Are We Afraid of Media Technology?
This article originally appeared in Issue# 5
In an impassioned plea to Catholic educators recently, Father Al McBride urged us to "convert the Jordan to ~ to use modern communications technology to share Gospel values.
This same spirit permeated a Symposium on Catholic Education that met a few years ago in San Francisco to chart new leadership guidelines in the light of the Greeley study. Participants rated media use ( and shared responsibility) at the very top of their priorities. I'll never forget the exhilaration I felt at the Symposium when I saw colleagues almost unanimously endorse this media proposal.
Once stated, a sort of uneasiness seems to set in. We should probably admit it openly; we are afraid of media technology.
My comments here, in response, are a plea to Catholic educators to beware of a kind of technological "ghetto mentality," an outlook which says "mass media are evil; let's retreat from them."
Along with modern modes of transporation, some TV content does pollute the environment. But we continue to use airplanes and automobiles. Indeed, these modern travel tools help us in our educational efforts. So while we lobby energeticafly to clean up our airwaves, we must begin a pilgrimage along these new electronic highways. That's where humanity is.
So much for my plea. What about the practicalities? First some questions; then some answers. Must we, as Catholics, compete with mass media? Not necessarily. Often cooperation is called for, not competition. Educators can use many fine network specials to teach. Examples include "Brian's Song" and "The Autobiography of Miss Jane Pittman," but many others could be cited. There is no need, therefore, to concentrate exclusively on developing "our own" programs.
Another question. Must technology always be impersonal? Heavens, no'. Technology can aid intimacy. One of the best tools for intimate communication is a technological one--the telephone.
Do media manipulate? Of course they do. All the more reason for us to get involved.
Our pro-life apostolate should include sensitivity to how media manipulate humankind. How can we protect ourselves and others from this manipulation if we don't have the data? We must be media-aware. Running away is simply surrender.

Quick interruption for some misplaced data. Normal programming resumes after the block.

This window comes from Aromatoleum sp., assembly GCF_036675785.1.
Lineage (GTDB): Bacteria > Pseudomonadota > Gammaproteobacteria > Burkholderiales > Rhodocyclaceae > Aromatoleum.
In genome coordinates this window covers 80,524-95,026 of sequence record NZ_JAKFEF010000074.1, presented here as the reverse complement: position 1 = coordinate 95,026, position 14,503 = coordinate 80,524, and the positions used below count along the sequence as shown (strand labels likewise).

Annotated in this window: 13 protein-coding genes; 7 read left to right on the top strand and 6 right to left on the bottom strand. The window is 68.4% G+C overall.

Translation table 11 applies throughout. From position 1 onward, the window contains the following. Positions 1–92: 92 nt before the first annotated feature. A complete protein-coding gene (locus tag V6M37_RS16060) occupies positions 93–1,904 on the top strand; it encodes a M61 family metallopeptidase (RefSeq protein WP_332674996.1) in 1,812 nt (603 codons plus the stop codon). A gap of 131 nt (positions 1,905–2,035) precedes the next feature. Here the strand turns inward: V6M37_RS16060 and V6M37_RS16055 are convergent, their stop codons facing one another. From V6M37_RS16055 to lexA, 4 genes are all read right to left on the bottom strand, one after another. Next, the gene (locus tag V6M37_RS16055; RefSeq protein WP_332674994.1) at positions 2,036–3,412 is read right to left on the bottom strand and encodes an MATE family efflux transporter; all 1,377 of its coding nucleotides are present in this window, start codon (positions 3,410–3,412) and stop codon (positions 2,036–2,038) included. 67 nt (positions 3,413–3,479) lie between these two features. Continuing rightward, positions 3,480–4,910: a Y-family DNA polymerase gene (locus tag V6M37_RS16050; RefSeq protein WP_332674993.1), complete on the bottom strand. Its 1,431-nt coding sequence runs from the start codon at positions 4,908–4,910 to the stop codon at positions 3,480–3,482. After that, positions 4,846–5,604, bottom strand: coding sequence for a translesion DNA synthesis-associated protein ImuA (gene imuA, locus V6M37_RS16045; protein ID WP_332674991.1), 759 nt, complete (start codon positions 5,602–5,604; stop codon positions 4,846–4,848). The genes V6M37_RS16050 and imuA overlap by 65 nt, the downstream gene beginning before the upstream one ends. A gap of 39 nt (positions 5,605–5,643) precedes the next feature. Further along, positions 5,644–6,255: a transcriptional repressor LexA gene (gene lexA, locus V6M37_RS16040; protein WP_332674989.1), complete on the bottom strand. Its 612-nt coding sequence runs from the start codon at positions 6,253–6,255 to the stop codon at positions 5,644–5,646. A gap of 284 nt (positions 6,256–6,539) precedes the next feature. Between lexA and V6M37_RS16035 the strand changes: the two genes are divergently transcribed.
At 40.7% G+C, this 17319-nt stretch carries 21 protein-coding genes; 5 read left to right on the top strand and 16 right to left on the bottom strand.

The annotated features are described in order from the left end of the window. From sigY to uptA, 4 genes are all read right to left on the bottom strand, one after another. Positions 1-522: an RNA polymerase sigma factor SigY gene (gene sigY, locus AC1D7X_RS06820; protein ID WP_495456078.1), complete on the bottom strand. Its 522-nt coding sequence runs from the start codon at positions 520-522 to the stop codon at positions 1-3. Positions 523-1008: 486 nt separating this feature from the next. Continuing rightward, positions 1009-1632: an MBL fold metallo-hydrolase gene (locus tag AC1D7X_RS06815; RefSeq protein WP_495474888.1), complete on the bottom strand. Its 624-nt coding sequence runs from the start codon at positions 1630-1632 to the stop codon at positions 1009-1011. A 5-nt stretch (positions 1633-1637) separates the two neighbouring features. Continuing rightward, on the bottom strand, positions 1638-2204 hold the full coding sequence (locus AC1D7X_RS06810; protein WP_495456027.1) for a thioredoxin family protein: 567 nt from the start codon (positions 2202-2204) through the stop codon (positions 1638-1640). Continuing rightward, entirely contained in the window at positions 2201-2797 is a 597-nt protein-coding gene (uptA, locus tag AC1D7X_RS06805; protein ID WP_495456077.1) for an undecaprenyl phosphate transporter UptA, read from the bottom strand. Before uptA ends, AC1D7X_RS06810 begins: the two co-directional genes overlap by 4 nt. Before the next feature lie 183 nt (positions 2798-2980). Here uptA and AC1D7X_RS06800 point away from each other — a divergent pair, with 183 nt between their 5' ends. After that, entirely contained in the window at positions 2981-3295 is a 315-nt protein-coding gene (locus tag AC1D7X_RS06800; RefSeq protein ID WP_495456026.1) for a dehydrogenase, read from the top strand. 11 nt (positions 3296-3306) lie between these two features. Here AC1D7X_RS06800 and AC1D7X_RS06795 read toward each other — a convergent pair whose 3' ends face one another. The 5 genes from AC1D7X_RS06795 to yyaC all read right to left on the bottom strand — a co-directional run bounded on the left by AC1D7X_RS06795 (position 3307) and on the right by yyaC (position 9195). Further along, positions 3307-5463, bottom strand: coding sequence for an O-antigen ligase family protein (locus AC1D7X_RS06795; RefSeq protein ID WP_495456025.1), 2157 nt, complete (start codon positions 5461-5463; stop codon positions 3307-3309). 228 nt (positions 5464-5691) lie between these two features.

Enough questions. Is there a solution to our general uneasiness about media? Here are some suggestions:
- Expand the existing communications agencies that are within the Church.
- Use newer, less expensive, technologies, such as cable TV, videocassette, and others.
- Develop a national media library and distribution system for religious education materials (including ecumenical resources).
- Encourage media use in parishes.
- Educate the Christian community to evaluate commercial television in the light of Christian values.
I also add the following advice-the benefit of being buffeted about in the media world for more than a decade. Don't be intimidated by the media mystique. Some media people like to confound others; media knowledge represents power. But this power belongs to the people, not to an elite group. Learn about media. Do your own media thing.
Let's enlist the aid of our students. Many a teacher who is undone by a movie projector has been wise enough to have students as "media coordinators" in the classes. They know how to handle the equipment. Often they can even repair it. Let them do it. Encourage them to create their own productions.
Let's eliminate the term "audio-visual aid" from out vocabulary. Media are at the very core of learning systems today; they're not "extras." Encourage visual literacy programs in our schools. This doesn't mean that we downgrade reading books. We must be aware, though, that people also "read" visually. A vigorous national communications thrust is needed in the Church. However, grass roots media use is vital.